The Federal Reserve's rate-setting committee, the Federal Open Market Committee (FOMC), meets this week to discuss their economic outlook and consider what, if any, changes need to be made to their current monetary policy. It has been an active 18 months since the Fed started raising rates in March 2022. Early expectations were for a gradual pace and for total rate increases from 0.5% to 1%. In the words of the famous baseball player Bob Uecker, they missed that forecast “just a bit outside.“
As inflation roared ahead, the Fed realized they had to play catch up and began raising rates by 0.75% per meeting to slow inflation and, as a by-product, slow the economy. The good news is that inflation has slowed. The better news is the economy has remained firm with positive gross domestic product (GDP) growth and an unemployment rate very near 3.8% versus 3.5%, the level it was at as they began to raise rates. We are not alone in being surprised at the economy's resilience in the face of a very aggressive Fed tightening cycle.
As we consider the Fed's actions from here, it may be that the easiest part of their job is behind us. Headline inflation has now turned higher for two months in a row. And while core inflation is still trending lower, it remains above the headline rate. Notably, headline and core are still well above the Fed's 2% target rate. The main culprit behind the recent increase in headline inflation has been energy prices. Crude oil has increased over the last 60 days, reflected most directly at the gas pump. And while the Fed pays more attention to inflation measures that remove volatile energy and food prices, the fact is, higher energy prices eventually work their way into much of the inflation picture.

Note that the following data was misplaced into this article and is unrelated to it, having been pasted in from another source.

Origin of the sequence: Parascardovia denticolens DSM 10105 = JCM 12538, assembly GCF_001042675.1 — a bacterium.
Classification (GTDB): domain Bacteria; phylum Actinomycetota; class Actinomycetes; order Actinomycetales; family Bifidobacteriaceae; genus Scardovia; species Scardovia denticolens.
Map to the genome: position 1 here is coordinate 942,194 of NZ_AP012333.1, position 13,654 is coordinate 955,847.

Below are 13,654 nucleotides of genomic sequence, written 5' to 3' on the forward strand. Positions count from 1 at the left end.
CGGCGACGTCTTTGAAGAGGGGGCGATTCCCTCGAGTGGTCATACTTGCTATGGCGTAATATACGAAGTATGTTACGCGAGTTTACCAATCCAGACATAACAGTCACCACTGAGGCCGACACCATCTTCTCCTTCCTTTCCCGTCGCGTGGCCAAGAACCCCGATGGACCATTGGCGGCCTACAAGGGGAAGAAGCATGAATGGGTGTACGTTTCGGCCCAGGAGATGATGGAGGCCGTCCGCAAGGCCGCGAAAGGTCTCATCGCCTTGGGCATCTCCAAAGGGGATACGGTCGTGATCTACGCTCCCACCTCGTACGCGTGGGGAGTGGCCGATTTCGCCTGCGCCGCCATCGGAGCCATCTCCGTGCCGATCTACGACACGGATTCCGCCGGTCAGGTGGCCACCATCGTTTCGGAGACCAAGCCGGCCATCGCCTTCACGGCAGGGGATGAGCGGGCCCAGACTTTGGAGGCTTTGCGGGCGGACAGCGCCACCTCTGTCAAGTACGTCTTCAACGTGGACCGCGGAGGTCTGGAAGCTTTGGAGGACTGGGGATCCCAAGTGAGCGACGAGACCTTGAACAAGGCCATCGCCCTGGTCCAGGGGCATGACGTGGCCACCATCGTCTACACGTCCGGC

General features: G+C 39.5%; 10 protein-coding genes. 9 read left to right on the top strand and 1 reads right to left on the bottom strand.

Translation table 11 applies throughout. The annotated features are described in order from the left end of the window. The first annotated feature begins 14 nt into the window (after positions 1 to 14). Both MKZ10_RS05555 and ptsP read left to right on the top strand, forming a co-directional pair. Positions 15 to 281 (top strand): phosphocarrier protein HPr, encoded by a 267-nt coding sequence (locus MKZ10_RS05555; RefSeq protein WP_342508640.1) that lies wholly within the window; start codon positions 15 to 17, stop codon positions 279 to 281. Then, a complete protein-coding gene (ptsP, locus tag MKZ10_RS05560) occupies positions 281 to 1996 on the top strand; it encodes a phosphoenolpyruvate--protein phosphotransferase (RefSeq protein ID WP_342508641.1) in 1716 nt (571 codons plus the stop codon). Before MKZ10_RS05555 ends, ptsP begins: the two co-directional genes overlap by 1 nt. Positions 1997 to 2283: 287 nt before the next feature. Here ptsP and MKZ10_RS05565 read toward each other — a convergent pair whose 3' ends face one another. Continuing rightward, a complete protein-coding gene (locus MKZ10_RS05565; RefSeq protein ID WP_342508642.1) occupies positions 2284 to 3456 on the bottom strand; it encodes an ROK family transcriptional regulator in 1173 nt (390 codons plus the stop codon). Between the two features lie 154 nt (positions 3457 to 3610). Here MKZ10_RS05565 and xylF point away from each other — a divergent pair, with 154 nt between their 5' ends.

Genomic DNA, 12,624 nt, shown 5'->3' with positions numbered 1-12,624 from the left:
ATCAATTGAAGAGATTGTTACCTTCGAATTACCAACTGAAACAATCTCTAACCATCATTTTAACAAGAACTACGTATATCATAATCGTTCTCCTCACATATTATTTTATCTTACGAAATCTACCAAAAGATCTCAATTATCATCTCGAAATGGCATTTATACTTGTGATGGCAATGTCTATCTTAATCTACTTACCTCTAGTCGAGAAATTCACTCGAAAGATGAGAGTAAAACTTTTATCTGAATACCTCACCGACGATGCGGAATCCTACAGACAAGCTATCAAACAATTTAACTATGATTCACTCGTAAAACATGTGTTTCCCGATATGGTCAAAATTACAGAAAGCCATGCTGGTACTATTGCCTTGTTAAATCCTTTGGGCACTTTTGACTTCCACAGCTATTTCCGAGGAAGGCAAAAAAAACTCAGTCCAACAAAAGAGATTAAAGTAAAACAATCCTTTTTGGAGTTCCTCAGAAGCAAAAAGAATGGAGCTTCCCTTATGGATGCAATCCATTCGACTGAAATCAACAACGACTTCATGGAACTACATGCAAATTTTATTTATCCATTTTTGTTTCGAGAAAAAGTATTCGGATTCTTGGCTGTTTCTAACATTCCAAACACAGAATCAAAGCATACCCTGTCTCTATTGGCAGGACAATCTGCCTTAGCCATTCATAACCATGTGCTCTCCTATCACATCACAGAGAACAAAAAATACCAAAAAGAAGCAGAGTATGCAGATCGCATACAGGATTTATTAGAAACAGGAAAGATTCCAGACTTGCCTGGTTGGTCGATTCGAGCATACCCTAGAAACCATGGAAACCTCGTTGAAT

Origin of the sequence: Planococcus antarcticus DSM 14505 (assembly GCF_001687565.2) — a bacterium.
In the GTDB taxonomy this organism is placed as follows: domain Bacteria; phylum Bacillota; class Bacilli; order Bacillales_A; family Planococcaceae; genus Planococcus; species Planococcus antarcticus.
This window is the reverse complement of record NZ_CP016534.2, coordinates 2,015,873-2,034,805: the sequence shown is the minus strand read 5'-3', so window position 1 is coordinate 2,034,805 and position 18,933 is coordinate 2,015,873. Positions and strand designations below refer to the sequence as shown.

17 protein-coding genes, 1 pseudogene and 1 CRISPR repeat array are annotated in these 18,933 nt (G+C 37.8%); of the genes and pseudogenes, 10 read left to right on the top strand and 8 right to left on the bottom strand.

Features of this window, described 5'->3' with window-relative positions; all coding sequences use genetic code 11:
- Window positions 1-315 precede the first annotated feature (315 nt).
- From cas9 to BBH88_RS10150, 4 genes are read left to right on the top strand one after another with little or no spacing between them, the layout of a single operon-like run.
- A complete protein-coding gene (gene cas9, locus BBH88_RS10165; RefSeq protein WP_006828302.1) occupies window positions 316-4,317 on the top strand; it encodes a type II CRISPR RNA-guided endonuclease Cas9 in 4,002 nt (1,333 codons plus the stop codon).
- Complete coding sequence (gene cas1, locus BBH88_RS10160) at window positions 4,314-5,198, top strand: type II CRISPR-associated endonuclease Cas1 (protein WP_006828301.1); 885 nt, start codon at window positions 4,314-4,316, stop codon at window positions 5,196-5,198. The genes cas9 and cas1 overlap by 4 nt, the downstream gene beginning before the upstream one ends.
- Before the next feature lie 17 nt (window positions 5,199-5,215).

We sense that the inflation shift is not enough to trigger a significant shift on policy from the Fed. The target rate on overnight Fed funds, 5.25-5.5%, is higher than current inflation rates, meaning current policy is restrictive. Borrowing costs for businesses and consumers have risen, which should slow economic growth over time. Yet, accommodative fiscal policy, with the government running growing deficits, is muting some of the effects of higher rates and could exacerbate inflationary pressures.
Hence, we think the Fed needs to remain vigilant and the chances of lower rates appear more distant. Ideally, the Fed could be done raising rates and can let the impacts of what they have done so far work their way through the economy. But any resurgence of inflation that lasts more than a few months could open the door to even higher rates.